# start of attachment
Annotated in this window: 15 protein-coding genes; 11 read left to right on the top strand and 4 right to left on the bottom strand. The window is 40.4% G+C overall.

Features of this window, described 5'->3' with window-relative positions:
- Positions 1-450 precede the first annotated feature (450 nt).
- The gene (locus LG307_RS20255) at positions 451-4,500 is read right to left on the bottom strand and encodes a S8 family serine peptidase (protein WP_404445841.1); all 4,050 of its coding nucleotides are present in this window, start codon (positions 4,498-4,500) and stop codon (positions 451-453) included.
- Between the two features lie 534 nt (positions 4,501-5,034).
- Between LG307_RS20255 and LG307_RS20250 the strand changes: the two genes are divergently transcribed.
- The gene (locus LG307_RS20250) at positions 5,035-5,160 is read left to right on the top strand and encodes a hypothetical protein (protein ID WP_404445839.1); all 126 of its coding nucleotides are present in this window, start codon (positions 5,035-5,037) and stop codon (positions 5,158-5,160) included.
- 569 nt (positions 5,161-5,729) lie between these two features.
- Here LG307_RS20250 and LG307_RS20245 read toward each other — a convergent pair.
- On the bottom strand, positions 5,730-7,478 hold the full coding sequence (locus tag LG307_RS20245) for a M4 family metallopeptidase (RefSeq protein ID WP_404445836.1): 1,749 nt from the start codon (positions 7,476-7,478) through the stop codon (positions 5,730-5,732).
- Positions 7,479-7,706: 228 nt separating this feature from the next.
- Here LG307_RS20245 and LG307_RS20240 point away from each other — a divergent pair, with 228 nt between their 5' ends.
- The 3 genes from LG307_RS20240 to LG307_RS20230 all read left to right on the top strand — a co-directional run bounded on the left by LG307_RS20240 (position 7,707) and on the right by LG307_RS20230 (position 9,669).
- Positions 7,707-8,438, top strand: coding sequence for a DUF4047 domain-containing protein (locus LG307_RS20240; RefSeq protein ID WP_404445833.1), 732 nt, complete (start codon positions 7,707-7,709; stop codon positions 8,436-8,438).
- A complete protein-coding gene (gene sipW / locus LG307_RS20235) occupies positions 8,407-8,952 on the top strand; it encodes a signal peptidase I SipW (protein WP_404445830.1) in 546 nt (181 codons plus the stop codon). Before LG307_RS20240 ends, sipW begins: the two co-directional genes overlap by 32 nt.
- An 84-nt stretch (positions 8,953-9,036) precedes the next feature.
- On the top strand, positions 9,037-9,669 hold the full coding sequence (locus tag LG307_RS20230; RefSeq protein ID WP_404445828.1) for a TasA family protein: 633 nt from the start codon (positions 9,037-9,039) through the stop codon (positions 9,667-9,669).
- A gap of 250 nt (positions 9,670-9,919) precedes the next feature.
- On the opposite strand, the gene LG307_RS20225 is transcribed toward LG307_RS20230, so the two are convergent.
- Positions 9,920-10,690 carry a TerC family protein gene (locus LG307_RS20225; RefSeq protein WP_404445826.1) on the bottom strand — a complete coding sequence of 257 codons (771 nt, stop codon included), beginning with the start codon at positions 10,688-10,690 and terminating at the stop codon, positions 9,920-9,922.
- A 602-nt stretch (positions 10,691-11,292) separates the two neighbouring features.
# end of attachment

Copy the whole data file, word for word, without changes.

Annotated in this window: 15 protein-coding genes; 11 read left to right on the top strand and 4 right to left on the bottom strand. The window is 40.4% G+C overall.

Features of this window, described 5'->3' with window-relative positions:
- Positions 1-450 precede the first annotated feature (450 nt).
- The gene (locus LG307_RS20255) at positions 451-4,500 is read right to left on the bottom strand and encodes a S8 family serine peptidase (protein WP_404445841.1); all 4,050 of its coding nucleotides are present in this window, start codon (positions 4,498-4,500) and stop codon (positions 451-453) included.
- Between the two features lie 534 nt (positions 4,501-5,034).
- Between LG307_RS20255 and LG307_RS20250 the strand changes: the two genes are divergently transcribed.
- The gene (locus LG307_RS20250) at positions 5,035-5,160 is read left to right on the top strand and encodes a hypothetical protein (protein ID WP_404445839.1); all 126 of its coding nucleotides are present in this window, start codon (positions 5,035-5,037) and stop codon (positions 5,158-5,160) included.
- 569 nt (positions 5,161-5,729) lie between these two features.
- Here LG307_RS20250 and LG307_RS20245 read toward each other — a convergent pair.
- On the bottom strand, positions 5,730-7,478 hold the full coding sequence (locus tag LG307_RS20245) for a M4 family metallopeptidase (RefSeq protein ID WP_404445836.1): 1,749 nt from the start codon (positions 7,476-7,478) through the stop codon (positions 5,730-5,732).
- Positions 7,479-7,706: 228 nt separating this feature from the next.
- Here LG307_RS20245 and LG307_RS20240 point away from each other — a divergent pair, with 228 nt between their 5' ends.
- The 3 genes from LG307_RS20240 to LG307_RS20230 all read left to right on the top strand — a co-directional run bounded on the left by LG307_RS20240 (position 7,707) and on the right by LG307_RS20230 (position 9,669).
- Positions 7,707-8,438, top strand: coding sequence for a DUF4047 domain-containing protein (locus LG307_RS20240; RefSeq protein ID WP_404445833.1), 732 nt, complete (start codon positions 7,707-7,709; stop codon positions 8,436-8,438).
- A complete protein-coding gene (gene sipW / locus LG307_RS20235) occupies positions 8,407-8,952 on the top strand; it encodes a signal peptidase I SipW (protein WP_404445830.1) in 546 nt (181 codons plus the stop codon). Before LG307_RS20240 ends, sipW begins: the two co-directional genes overlap by 32 nt.
- An 84-nt stretch (positions 8,953-9,036) precedes the next feature.
- On the top strand, positions 9,037-9,669 hold the full coding sequence (locus tag LG307_RS20230; RefSeq protein ID WP_404445828.1) for a TasA family protein: 633 nt from the start codon (positions 9,037-9,039) through the stop codon (positions 9,667-9,669).
- A gap of 250 nt (positions 9,670-9,919) precedes the next feature.
- On the opposite strand, the gene LG307_RS20225 is transcribed toward LG307_RS20230, so the two are convergent.
- Positions 9,920-10,690 carry a TerC family protein gene (locus LG307_RS20225; RefSeq protein WP_404445826.1) on the bottom strand — a complete coding sequence of 257 codons (771 nt, stop codon included), beginning with the start codon at positions 10,688-10,690 and terminating at the stop codon, positions 9,920-9,922.
- A 602-nt stretch (positions 10,691-11,292) separates the two neighbouring features.